Similarly, incorporating themed literacy materials into play settings, such as printed menus and order pads for a restaurant, can be beneficial to preschoolers’ literacy development. Integrating literacy props in play is most favorable when the props are explicitly explained and direct connections are made between literacy-enriched play centers and other parts of the curriculum, such as read-alouds (Christie & Roskos, 2013). These actions by adults increase children’s ability to use the materials independentlyand make it more likely that they will use play as a means to develop literacy skills.
Publishing opportunities during dramatic play include taking orders, making appointments, jotting notes and writing prescriptions. Integrating writing materials into the dramatic play center allows children to playfully practice the act of writing in settings free of pressure and predetermined expectations. Placing message pads by the office phone, recipe cards in the kitchen, and patient records in the doctor’s office fosters children’s writing abilities by providing suitable opportunities to develop new skills and increased understanding.
Dramatic play builds children’s writing skills through opportunities to:
A carefully prepared environment, coupled with encouragement and modeling, changes visual exposure to print into meaningful interaction with it. Young children’s interest in writing during their early stages of exploratory scribbling and deciphering alphabetic principles can be nurtured by encouraging children to talk about their play. These conversations can serve as the impetus for written communication (Tunks & Giles, 2007). Whenever possible, teachers should show children how the words used orally look when written, by assisting them in composing messages, leaving notes or creating signs to inform others about their play. This assistance spans from offering encouragement to serving as scribe and should always ensure that activities remain self-initiated and child-directed. Teachers’ unobtrusive support of children’s writing abilities during play extends their knowledge of print and encourages their view of themselves as authors.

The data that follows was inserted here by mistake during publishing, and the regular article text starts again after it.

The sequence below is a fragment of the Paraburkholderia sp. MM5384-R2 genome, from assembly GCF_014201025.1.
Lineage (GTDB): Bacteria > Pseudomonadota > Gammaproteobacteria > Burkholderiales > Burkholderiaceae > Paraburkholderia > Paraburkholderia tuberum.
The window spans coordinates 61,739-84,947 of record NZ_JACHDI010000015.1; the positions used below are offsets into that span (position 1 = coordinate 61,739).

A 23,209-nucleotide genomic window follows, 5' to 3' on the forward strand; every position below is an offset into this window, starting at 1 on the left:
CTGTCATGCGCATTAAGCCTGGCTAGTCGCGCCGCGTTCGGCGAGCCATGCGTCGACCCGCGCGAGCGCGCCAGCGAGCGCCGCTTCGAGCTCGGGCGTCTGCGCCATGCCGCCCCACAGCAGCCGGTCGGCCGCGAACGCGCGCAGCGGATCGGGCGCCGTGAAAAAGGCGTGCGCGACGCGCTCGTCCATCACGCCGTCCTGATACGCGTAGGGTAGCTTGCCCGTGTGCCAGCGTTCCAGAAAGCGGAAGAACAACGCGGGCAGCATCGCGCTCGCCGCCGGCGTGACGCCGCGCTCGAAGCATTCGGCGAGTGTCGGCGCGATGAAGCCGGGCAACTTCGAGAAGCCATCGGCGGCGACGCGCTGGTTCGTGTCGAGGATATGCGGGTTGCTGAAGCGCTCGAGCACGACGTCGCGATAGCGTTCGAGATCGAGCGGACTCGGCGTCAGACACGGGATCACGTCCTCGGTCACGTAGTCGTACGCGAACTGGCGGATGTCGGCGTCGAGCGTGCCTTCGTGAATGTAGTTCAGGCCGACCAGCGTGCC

Bodrova, E., & Leong, D.J. (2003). Building language & literacy through PLAY. Early Childhood Today, 18(2), 34.
Christie, J.F., & Roskos, K.A. (2013). Play’s potential in early literacy development.
Encyclopedia on Early Childhood Development. Centre of Excellence for Early Childhood Development, 1-4. Retrieved from http://www.child-encyclopedia.com/sites/default/files/textes-experts/en/774/plays-potential-in-early-literacy-development.pdf
Neuman, S.B., & Roskos, K. (1990). Play, print and purpose: Enriching play environments for literacy development. The Reading Teacher, 44(3), 214-221.
Tunks, K.W. & Giles, R.M. (2007). Write Now! Publishing with Young Authors, Prekindergarten through Second Grade. Portsmouth, NH: Heinemann.
Understanding the Relationship Between Play and Literacy
Play, as a fundamental cognitive activity, is preparation for more complex cognitive activities, such as reading and writing.
Representational abilities acquired when pretending (“this stands for that”) transfer to written language.
When children are offered play experiences with print-related materials,
they act in literate ways.
Types of Props
Realistic – actual objects
Example: apron and plastic plates
Symbolic – using an object in place of something else
Example: drum mallet for a microphone and side-by-side chairs for a car
Open-ended – unstructured and multi-functional items
Example: cardboard boxes and pieces of cloth
Rebecca McMahon Giles, Ph.D., is professor of elementary and early childhood Education at the University of South Alabama in Mobile, Alabama. Her book, “A Writer’s World: Creating Classrooms Where Authors Abound” will be available from Exchange in the coming year.